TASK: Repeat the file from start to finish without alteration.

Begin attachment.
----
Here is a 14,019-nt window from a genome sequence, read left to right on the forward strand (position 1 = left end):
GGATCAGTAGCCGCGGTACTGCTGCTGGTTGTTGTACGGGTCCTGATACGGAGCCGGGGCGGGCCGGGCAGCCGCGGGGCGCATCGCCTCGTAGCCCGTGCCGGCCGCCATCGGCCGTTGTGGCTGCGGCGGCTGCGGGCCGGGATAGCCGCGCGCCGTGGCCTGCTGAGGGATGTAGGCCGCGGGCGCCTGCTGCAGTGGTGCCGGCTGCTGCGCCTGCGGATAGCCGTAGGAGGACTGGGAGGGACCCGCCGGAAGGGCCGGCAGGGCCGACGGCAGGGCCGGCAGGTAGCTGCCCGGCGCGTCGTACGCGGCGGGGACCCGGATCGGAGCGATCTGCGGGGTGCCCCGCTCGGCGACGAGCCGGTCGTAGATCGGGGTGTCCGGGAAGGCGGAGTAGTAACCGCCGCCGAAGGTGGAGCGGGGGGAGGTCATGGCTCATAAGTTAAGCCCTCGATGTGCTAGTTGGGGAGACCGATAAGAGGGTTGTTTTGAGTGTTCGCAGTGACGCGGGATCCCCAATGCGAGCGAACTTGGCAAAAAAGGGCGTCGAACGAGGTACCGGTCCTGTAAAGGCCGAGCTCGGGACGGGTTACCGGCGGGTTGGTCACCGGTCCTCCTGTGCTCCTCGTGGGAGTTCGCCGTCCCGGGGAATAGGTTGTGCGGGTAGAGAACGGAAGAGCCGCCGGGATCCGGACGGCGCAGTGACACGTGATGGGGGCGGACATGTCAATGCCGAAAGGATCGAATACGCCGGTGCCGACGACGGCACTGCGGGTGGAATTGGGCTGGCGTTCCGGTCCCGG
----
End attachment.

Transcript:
Here is a 14,019-nt window from a genome sequence, read left to right on the forward strand (position 1 = left end):
GGATCAGTAGCCGCGGTACTGCTGCTGGTTGTTGTACGGGTCCTGATACGGAGCCGGGGCGGGCCGGGCAGCCGCGGGGCGCATCGCCTCGTAGCCCGTGCCGGCCGCCATCGGCCGTTGTGGCTGCGGCGGCTGCGGGCCGGGATAGCCGCGCGCCGTGGCCTGCTGAGGGATGTAGGCCGCGGGCGCCTGCTGCAGTGGTGCCGGCTGCTGCGCCTGCGGATAGCCGTAGGAGGACTGGGAGGGACCCGCCGGAAGGGCCGGCAGGGCCGACGGCAGGGCCGGCAGGTAGCTGCCCGGCGCGTCGTACGCGGCGGGGACCCGGATCGGAGCGATCTGCGGGGTGCCCCGCTCGGCGACGAGCCGGTCGTAGATCGGGGTGTCCGGGAAGGCGGAGTAGTAACCGCCGCCGAAGGTGGAGCGGGGGGAGGTCATGGCTCATAAGTTAAGCCCTCGATGTGCTAGTTGGGGAGACCGATAAGAGGGTTGTTTTGAGTGTTCGCAGTGACGCGGGATCCCCAATGCGAGCGAACTTGGCAAAAAAGGGCGTCGAACGAGGTACCGGTCCTGTAAAGGCCGAGCTCGGGACGGGTTACCGGCGGGTTGGTCACCGGTCCTCCTGTGCTCCTCGTGGGAGTTCGCCGTCCCGGGGAATAGGTTGTGCGGGTAGAGAACGGAAGAGCCGCCGGGATCCGGACGGCGCAGTGACACGTGATGGGGGCGGACATGTCAATGCCGAAAGGATCGAATACGCCGGTGCCGACGACGGCACTGCGGGTGGAATTGGGCTGGCGTTCCGGTCCCGG